When the song of the angels is stilled,
When the star in the sky is gone,
When the kings and princes are home,
When the shepherds are back with their flock,
The work of Christmas begins:
To find the lost,
To heal the broken,
To feed the hungry,
To release the prisoner,
To rebuild the nations,
To bring peace among people,
To make music in the heart.
- Howard Thurman (November 18, 1899-April 10, 1981)
By Jeanette Arnquist
When I think about the “work of Christmas,” what comes to mind is the planning, the shopping, the decorating, the cooking, the wrapping and the feasting. I love Christmas. I love the Christmas liturgies, especially Midnight Mass. I love all the work that my family members and I put into decorating the house and creating the feast. I especially love being together with people I love. And I am usually exhausted by the time Christmas is over and I can finally put everything away and put the house back in order.
But, Howard Thurman is right. If we look at Christmas through the eyes of our faith, we will realize that the work of Christmas lasts all year.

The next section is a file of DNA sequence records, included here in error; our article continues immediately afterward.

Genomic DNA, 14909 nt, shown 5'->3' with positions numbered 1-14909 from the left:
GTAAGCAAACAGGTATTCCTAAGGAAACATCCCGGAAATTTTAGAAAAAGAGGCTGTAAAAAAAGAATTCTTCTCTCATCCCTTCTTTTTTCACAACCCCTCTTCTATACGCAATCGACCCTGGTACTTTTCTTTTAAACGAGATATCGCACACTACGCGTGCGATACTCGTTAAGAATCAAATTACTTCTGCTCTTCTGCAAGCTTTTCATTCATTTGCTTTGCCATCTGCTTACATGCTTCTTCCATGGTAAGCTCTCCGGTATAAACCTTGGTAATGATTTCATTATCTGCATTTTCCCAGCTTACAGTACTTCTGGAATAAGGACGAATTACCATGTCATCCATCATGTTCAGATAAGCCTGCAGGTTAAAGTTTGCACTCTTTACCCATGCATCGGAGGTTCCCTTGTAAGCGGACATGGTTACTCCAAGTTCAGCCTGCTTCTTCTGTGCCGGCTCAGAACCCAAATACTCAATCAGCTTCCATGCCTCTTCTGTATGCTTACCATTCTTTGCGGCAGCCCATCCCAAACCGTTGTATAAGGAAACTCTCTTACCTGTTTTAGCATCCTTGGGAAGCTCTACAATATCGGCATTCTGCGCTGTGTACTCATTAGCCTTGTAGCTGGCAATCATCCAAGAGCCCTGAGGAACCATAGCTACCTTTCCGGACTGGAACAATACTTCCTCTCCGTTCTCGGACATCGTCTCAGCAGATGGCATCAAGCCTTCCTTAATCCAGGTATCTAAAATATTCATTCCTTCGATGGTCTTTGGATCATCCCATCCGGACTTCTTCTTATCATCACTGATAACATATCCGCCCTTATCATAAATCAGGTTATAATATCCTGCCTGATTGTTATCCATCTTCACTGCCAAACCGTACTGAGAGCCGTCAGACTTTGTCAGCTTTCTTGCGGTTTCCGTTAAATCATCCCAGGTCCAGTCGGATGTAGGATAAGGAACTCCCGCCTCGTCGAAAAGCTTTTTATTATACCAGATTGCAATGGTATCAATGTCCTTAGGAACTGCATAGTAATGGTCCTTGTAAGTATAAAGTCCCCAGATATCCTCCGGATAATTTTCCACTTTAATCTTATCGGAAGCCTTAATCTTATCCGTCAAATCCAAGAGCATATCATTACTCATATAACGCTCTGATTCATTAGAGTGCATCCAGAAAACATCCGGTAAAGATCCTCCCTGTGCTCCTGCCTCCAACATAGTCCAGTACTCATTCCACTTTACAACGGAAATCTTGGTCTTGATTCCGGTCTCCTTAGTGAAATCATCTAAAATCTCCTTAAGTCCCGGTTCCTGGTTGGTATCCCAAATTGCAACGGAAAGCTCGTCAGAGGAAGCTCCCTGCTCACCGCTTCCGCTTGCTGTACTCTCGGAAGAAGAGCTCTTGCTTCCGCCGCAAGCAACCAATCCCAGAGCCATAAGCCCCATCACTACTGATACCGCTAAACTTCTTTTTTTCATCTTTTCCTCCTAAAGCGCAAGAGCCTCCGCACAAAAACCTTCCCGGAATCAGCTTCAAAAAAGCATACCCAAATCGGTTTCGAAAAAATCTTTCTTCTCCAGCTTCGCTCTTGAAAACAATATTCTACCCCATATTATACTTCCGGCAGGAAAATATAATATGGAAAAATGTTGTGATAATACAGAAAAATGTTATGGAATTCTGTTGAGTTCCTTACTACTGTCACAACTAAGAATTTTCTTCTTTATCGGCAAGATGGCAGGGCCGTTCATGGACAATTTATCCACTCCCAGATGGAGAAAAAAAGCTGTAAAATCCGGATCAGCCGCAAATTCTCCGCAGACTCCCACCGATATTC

Jesus didn’t come to live among us for the purpose of marketing, retail sales or even family gatherings. Jesus didn’t come so that we could replicate his image (as artists imagine it) on cards, or so that we could sing Christmas carols at midnight Mass or put trees inside our houses (a pre-Christian custom).
Jesus came to proclaim liberty to captives, to bring sight to the blind and to let the oppressed go free (Luke 4:18-19). Jesus never called upon us to worship him or even celebrate him. He called us to follow him.
What does that mean?
Jesus gave a new command: Love one another as I have loved you (John 13:34).
Jesus told the rich young man to sell his possessions, give the money to the poor and follow him (Matt 19:22).
Jesus told us to take up our cross and follow him (Mark 8: 34, Matthew 16: 24 and Luke 9:23).
I could go on here, but I won’t. I’m guessing that you get the idea. Jesus wants us to love one another and put that love into action focused on others, especially those who are suffering. That kind of action might be hard and involve sacrifice or at least being countercultural. Action that feeds the hungry, clothes the naked and brings healing and peace is what we are called to. That action flows out of our love for one another and for God. That is the action that brings hope and life to the least of our brothers and sisters.
Every year there are voices that call us to “Put Christ back into Christmas.” If we really want to do that, we will make following Christ a priority every day, 365 days each year.
Jeanette Arnquist is a former Director of the Department of Life, Dignity & Justice for the Diocese of San Bernardino. She is retired and living in Tucson, Arizona where she remains active in social concerns ministries.